5) The level of faculty-to-student interaction is arguably the most important factor impacting student retention and academic achievement. Frequent and timely feedback, instructor availability via email / chat / texting, and some type of faculty presence, permit students to better connect with the course through their instructor.

6) Student-to-student interaction creates for the learner, a sense of community – not only for the course at-hand, but to the institution as a whole, and can positively impact both retention and persistence.

7) Support services including online tutoring, technical assistance, self-help tutorials, etc. become all the more critical when the learner is disconnected from the classroom by both time and place.

8) Lastly, Ms. Shriver points out that she prefers “learning in the traditional classroom setting”. Keep in mind that flexibility is the primary reason students enroll in online courses.  Despite the obstacles she fully expects to take more online courses in the future.

Those of us who are responsible for delivering online learning need to be cognizant of the challenges students face and look at what we can do to ensure the learning experience is of the highest quality possible.

Finding a Balance: Teaching with Technology

CC-BY-NC-SA by Foxtongue on Flickr

CC-BY-NC-SA by Foxtongue

I firmly believe instructors should not have to become technologists in order to teach online. We have instructional designers and educational technologists for that very reason.

That being said, educators do need to possess a fair understanding of the technologies they choose for instruction before they can evaluate the effectiveness of the technologies and the return on their investment (transaction costs). These costs may include investments in time and resources on the part of both students and faculty.

Some thoughts on where we might find a balance between these transaction costs and a reasonable return on our investment…

1) Familiarize yourself with the help resources –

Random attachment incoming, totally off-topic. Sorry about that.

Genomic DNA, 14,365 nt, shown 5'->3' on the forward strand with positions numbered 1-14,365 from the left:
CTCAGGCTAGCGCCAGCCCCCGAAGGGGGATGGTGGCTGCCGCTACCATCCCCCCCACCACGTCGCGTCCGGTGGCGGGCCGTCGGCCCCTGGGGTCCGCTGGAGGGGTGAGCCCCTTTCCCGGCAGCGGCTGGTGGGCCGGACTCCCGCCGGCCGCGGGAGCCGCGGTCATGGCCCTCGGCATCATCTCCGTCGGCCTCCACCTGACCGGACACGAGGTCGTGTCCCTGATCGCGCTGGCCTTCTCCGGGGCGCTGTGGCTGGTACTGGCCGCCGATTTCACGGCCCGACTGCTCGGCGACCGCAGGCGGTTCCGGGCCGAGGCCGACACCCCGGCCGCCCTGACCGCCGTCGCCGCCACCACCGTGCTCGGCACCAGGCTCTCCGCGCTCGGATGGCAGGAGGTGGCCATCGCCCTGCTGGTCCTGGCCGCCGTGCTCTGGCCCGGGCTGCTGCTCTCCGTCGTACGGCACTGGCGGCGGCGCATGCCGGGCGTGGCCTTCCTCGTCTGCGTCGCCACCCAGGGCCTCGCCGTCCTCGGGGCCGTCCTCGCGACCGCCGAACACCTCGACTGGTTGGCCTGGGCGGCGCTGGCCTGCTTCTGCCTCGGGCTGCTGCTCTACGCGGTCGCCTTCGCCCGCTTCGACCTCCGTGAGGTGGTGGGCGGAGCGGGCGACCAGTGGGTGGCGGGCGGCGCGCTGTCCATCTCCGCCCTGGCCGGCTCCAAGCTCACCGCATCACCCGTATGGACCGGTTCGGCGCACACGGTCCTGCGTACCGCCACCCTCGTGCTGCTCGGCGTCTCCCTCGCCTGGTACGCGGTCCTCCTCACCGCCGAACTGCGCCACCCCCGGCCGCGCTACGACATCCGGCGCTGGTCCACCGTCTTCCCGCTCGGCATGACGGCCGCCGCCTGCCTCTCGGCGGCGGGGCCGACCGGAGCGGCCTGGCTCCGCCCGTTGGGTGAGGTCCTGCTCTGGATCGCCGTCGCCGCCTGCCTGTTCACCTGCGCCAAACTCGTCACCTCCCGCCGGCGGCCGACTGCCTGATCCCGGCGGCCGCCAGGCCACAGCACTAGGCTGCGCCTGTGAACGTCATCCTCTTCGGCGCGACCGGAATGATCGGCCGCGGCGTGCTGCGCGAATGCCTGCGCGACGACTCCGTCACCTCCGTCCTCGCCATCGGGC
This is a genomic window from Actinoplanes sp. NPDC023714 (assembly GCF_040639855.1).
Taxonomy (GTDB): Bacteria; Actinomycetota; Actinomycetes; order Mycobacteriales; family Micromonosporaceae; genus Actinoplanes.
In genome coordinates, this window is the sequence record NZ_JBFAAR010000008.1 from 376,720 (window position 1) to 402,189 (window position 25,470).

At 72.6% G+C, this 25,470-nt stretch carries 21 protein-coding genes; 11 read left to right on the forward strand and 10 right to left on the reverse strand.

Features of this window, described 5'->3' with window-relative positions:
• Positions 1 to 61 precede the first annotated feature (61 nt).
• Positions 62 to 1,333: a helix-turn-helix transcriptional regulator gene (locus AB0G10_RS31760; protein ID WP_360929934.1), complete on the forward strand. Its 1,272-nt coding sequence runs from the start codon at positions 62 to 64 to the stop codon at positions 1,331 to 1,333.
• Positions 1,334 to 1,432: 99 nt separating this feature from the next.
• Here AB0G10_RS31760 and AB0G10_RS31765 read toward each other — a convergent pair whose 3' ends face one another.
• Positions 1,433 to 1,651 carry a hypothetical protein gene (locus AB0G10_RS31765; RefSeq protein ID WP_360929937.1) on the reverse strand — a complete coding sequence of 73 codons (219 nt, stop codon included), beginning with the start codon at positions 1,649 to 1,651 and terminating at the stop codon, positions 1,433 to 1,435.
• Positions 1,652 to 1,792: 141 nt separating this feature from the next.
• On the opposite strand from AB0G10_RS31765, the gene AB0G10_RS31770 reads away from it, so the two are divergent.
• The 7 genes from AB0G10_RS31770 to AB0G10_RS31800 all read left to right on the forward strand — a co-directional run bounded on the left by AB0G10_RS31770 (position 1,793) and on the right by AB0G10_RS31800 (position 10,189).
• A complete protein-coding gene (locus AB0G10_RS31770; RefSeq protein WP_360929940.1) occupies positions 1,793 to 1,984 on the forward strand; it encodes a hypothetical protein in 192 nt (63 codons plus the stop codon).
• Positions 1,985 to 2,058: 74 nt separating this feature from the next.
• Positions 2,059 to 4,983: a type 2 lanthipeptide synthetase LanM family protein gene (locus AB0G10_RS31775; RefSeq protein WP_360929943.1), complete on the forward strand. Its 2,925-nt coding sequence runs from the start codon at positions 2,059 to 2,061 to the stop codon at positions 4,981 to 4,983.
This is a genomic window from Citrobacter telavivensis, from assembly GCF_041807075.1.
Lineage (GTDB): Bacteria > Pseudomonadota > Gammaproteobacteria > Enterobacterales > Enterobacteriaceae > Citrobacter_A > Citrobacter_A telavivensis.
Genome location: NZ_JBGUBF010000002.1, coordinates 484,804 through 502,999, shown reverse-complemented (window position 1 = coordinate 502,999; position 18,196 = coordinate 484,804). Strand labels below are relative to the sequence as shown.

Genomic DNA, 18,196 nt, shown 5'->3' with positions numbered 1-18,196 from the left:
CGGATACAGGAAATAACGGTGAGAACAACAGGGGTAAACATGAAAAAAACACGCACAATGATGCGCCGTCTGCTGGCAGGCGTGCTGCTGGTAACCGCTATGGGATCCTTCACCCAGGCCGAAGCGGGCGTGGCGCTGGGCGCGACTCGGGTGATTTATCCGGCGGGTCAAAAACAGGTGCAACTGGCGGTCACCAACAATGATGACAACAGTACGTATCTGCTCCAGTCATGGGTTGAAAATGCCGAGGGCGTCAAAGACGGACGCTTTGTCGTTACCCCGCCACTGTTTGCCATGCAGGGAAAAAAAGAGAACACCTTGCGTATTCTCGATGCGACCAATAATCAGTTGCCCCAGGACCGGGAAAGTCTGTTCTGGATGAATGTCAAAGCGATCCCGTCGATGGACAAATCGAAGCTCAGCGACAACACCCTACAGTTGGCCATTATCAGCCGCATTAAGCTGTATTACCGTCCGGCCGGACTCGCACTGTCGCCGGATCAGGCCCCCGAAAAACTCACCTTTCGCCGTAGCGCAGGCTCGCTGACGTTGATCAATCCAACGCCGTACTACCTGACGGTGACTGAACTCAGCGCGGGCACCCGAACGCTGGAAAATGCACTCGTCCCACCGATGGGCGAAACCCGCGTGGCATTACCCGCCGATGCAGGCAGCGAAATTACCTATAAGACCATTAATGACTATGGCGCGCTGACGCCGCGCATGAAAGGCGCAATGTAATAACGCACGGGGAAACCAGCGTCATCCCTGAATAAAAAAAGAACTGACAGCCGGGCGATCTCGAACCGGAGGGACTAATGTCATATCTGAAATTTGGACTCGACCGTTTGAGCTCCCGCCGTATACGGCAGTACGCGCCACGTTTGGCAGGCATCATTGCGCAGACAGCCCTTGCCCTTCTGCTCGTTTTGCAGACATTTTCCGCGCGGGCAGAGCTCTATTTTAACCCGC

Knowing who to call and when to call them can save both you and your students valuable time and relieve potential frustration. Is it a design issue, or a delivery issue? Is it a systems issue or a lack of familiarity with the application? By posting these resources clearly in the course menu, you and your students can focus more on learning and less on technology.

2) Become comfortable with the tools –

If you are planning to use an assignments dropbox, what types of file formats does it accept? If you can only accept a specific format be sure to specify this requirement in your syllabus and again under the assignment instructions. Provide a number for the help desk in case students run into trouble; or better yet, link to a video tutorial on how to resolve the most frequent issues. If you link to a publisher’s website from within your Blackboard course, provide a direct link to their support services.

3) Orient your students to the technologies you have selected for your course –

If you use a wiki, or plan to use Twitter, Polleverywhere, or other web-based tools, provide a tutorial within your online course. If its a blended or enhanced course, schedule class time in the computer lab and help get everyone on-board. By giving them a low-stakes assignment or assessment before the real thing, your students are less likely to have to deal with the anxiety and frustration that may accompany unexpected results when its time  for the real deal.

4) Become well acquainted with your Instructional Designers / Technologists –

These people are the experts on the tools. It’s their job to know what works and what doesn’t and how to find the work-arounds. If they haven’t run into your challenges before, they are likely to know a guy who knows a guy. So give them a call, schedule an appointment or stop in during open lab hours. These are the people who can help you sort out the myriad choices when it comes to teaching and learning with technology – and just possibly help to bring a little more balance into your life and teaching with technology.

The dreaded Group Project